With a palate for stratospheric anthems, a penchant for charismatic storytelling, and vocal harmonies that could tame the wildest of animals, Eternal Fair is turning heads all over the Pacific Northwest with their brand of psych-prog-pop rock. Their debut full-length album, The Horse That Carries The Wheel, has quickly garnered praise from critics. The Stranger’s Sean Jewell said of THTCTW, “…Andrew Vait is a studied vocalist whose music is built on an armature of dreamy folk rock, but whose jazz proclivities, and vocal gifts, push his work to conceptual/rock opera heights. THTCTW lets its freak flag fly by bringing a backline of keys to the forefront which…makes listening comprable to getting punched in the aural gut after Vait’s got you looking up.” Lemonade Magazine rated THTCTW 5 out of 5 stars and advised, “Eternal Fair is sure to find incredible success from their debut album. This band is doing all the right things to make it big, not only in Seattle, but worldwide. Now is the time to hop on the Eternal Fair bandwagon.” Influenced by the likes of My Morning Jacket, Sigur Ros, Jeff Buckley, and Pink Floyd, singer/songwriter Andrew Vait’s compositions and musicianship, along with the talents of bassist Chris Jones and drummer Daniel Nash, seamlessly weave vintage soul with modern funk, psychedelic rock with lyrical pop, the sophistication of jazz and the nostalgia of folk.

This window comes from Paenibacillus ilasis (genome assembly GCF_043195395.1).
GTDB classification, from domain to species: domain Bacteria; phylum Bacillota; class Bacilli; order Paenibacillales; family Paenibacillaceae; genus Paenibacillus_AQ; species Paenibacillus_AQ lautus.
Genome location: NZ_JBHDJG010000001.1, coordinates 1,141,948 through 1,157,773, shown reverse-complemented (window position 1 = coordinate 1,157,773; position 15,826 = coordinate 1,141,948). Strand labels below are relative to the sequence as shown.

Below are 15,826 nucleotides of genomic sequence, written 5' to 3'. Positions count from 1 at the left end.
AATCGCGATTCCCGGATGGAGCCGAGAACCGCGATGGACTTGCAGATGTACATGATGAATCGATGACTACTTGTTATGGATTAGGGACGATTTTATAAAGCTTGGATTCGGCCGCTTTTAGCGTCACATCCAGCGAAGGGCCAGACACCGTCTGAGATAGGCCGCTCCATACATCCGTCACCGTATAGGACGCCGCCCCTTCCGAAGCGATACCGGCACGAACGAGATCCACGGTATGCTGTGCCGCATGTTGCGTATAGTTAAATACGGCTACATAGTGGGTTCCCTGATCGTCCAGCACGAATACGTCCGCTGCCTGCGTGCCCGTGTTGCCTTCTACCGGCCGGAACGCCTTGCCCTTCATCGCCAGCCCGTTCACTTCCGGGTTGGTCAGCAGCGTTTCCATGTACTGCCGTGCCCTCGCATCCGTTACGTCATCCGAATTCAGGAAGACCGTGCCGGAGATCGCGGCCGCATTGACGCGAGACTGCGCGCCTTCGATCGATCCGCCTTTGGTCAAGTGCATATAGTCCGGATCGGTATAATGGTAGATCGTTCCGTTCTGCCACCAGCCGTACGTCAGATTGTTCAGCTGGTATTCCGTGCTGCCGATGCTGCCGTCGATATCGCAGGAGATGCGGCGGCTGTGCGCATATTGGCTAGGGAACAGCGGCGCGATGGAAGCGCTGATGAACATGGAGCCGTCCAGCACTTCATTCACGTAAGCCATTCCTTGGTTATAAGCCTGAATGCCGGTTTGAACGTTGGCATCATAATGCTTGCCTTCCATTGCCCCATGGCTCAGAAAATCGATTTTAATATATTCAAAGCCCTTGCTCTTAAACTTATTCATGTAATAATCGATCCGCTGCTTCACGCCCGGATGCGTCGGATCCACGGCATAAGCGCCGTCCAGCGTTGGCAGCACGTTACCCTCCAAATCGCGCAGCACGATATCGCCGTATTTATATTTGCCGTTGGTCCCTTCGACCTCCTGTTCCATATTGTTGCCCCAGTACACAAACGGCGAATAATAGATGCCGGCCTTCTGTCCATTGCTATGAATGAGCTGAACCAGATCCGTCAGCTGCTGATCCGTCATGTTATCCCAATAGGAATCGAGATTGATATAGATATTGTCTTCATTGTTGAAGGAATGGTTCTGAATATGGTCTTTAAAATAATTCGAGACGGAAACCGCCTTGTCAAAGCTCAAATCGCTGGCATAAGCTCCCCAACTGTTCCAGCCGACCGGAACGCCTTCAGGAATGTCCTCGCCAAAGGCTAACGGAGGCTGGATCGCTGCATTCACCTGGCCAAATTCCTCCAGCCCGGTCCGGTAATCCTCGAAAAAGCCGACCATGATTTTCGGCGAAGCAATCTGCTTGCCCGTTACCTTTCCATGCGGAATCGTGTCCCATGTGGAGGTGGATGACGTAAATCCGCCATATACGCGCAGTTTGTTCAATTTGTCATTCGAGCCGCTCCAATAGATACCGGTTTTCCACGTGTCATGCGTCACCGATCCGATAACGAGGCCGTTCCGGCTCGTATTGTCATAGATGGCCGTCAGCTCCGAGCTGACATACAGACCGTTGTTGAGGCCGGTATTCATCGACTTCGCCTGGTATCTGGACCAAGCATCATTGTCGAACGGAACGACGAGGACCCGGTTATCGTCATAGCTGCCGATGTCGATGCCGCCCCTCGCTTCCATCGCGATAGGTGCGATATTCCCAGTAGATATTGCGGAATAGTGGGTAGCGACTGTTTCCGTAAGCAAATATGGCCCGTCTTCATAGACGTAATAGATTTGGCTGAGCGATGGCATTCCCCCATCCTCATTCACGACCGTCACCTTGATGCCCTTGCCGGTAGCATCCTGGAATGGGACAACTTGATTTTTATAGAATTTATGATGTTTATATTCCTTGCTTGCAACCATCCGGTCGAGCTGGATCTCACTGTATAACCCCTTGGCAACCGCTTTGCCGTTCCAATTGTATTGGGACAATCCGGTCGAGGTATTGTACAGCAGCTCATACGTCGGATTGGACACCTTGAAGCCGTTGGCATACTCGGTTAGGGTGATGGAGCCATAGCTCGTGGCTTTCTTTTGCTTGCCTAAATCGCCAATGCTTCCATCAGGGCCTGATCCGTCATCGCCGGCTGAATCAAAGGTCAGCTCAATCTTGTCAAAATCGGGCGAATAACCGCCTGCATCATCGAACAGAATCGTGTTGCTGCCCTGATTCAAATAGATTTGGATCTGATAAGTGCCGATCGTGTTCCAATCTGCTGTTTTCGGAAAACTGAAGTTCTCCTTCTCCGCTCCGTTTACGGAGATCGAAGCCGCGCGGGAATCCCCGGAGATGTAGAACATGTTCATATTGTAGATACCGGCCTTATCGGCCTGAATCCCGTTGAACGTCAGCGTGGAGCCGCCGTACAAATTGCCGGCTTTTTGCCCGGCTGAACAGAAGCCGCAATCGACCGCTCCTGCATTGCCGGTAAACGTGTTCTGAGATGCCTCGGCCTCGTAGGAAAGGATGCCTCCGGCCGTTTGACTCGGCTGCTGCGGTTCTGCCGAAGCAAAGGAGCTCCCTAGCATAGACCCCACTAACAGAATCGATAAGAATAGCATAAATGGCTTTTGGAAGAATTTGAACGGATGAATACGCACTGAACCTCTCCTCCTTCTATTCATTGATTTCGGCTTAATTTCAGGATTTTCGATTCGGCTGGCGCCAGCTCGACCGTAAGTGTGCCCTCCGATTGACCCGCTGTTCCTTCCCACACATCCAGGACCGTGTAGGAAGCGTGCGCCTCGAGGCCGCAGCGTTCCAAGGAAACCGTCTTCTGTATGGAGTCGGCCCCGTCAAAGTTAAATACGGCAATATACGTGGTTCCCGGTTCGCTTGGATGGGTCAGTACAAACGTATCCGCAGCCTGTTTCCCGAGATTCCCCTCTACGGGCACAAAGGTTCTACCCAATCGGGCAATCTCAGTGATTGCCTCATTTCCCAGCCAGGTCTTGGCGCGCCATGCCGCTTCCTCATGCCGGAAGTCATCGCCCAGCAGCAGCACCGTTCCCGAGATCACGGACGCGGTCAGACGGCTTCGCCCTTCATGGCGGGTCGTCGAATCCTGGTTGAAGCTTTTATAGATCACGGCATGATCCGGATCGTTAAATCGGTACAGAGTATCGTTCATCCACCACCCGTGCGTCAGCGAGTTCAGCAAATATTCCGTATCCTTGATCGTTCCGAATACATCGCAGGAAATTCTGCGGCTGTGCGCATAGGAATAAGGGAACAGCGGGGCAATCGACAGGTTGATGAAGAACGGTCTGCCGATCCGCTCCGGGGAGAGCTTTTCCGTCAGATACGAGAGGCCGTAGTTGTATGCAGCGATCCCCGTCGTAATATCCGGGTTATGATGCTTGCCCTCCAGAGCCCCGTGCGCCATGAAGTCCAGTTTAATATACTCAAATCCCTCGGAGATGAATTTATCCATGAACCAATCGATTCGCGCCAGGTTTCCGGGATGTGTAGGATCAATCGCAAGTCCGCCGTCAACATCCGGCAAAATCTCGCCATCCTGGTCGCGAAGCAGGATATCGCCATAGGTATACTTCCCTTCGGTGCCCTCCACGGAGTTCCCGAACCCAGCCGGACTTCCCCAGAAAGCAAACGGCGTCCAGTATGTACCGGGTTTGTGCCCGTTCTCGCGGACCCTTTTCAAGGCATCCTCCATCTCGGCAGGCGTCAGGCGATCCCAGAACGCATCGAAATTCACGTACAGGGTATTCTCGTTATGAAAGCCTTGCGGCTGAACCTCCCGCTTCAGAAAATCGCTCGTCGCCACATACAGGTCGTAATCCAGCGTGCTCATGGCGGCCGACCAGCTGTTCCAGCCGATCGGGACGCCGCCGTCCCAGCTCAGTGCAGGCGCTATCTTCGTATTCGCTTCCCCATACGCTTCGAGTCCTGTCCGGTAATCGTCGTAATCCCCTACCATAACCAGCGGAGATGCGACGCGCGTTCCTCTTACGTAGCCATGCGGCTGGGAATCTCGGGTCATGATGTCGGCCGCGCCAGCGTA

Since the band’s formation, they’ve taken their time refining their sound. The result is a staggering blend of musical and lyrical composition that balances introspective, emotive stories atop a colorful melodic and rhythmic fabric that brings to life sharply insightful and deeply romantic tales of youthful love, wistful dreams and fading memories. Formerly the vehicle for all of songwriter Andrew Vait’s material, Eternal Fair split from Vait’s solo project in November of 2010. The band caught the attention of the larger Seattle music community when they opened for soul singer Allen Stone at The Crocodile in July of 2011. Sound on the Sound’s Josh Lovseth said of Eternal Fair’s performance, “…frontman Andrew Vait’s classic rock persona came out in full force”. The subsequent fall, Eternal Fair recorded their debut EP in former bassist Brent Rusinow’s basement. Todd Hamm of Seattle Weekly’s Reverb said of the EP, “Eternal Fair, Vol. 1 has enough of past-rock’s charm to evoke a warm feeling of nostalgia, and enough inventive musicianship and thoughtful studio-work to hold its own,” while Guerilla Candy’s Travis Hay called it one of early 2012’s must-own local records.